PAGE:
Skip to comments.Should politicians toe their church line?
Posted on 11/30/2003 3:07:00 PM PST by madprof98
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NO if they disagree.
Should the church point this out? YES
And smack them down however they see fit.
Churches should expose and disavow any such shabby deluded liars.
I have just lately been discovering Bonhoeffer, the Lutheran Minister/Martyr who stood up to the German churches that failed to oppose Hitler. a timely quote..." A prison cell, in which one waits, hopes...and is completely dependent on the fact that the door of freedom has to be opened from the outside, is not a bad picture of Advent. "
Although Clark has his own set of issues.
That's antimonianist belief, not Catholic doctrine at all.
There really isn't any chance at all for Kennedy to "truly repent" anyway. His soul is already fully in the grasp of Satan, and that's just the way Ted likes it!
In that world, the only vote that would be satisfactory would be the amoral vote, because casting a vote consistent with a moral view would be an attempt to 'impose their religion's specific teachings on non-believers.'
That strikes me as something of a false dichotomy.
In this world, someone who claims to be Catholic, but doesn't vote Catholic, ought to be exposed as not being Catholic....i.e., kicked out, so the world knows his claims of Catholicity are faked.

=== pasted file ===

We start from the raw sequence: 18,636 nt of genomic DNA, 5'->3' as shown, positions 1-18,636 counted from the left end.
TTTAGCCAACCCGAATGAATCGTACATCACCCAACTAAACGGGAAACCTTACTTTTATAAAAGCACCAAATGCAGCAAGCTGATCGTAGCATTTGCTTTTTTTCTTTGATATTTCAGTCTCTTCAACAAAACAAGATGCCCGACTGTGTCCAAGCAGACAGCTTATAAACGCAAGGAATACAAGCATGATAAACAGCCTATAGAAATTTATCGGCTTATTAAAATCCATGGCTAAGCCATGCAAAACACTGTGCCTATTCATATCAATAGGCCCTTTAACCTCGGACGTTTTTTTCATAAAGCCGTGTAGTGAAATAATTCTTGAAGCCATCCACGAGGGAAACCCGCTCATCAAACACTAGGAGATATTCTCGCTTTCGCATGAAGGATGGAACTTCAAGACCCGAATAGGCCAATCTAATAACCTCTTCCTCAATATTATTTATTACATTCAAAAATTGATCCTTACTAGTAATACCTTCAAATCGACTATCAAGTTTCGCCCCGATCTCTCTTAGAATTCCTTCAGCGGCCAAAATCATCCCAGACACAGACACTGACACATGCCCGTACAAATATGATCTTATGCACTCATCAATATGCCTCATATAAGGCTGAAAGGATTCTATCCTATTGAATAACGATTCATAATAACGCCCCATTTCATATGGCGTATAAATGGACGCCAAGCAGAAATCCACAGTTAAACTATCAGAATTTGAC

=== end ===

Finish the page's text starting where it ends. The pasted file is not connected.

Calm yourself, there was no statement of doctrine. It should be clear that Ted Kennedy could still go to heaven.
Gee's, talk about mastering the ability to pass the buck!
"Could" is the oprerative word in your statement.
He could also give up drinking.
I believe they formed a task force so they would develop a consistent method of dealing with these . . . problem children. If each bish does his own thing it can get confusing real quick for the flock.
And "hell could freeze over" too!
Task force? Consistency?
If there is an issue of concern, isn't the Bible at hand to help resolve such issues?
Alas, the Churches way of resolving issues can be confusing at times.
A politician who works the church for votes on Sunday morning and puts his religious affiliation all over his brochures, then votes against the tenets of his religion, is not only a liar, he's a traitor. He's getting a benefit from the church and then betraying it.
That's what you'd say about a man who was hired to work for a company, but sneaks around undermining his supposed employer and working for its largest competitor. Why should it be any different for politicians?
ADDRESS TO SOUTHERN BAPTIST LEADERS
I am grateful for your generous invitation to state my views.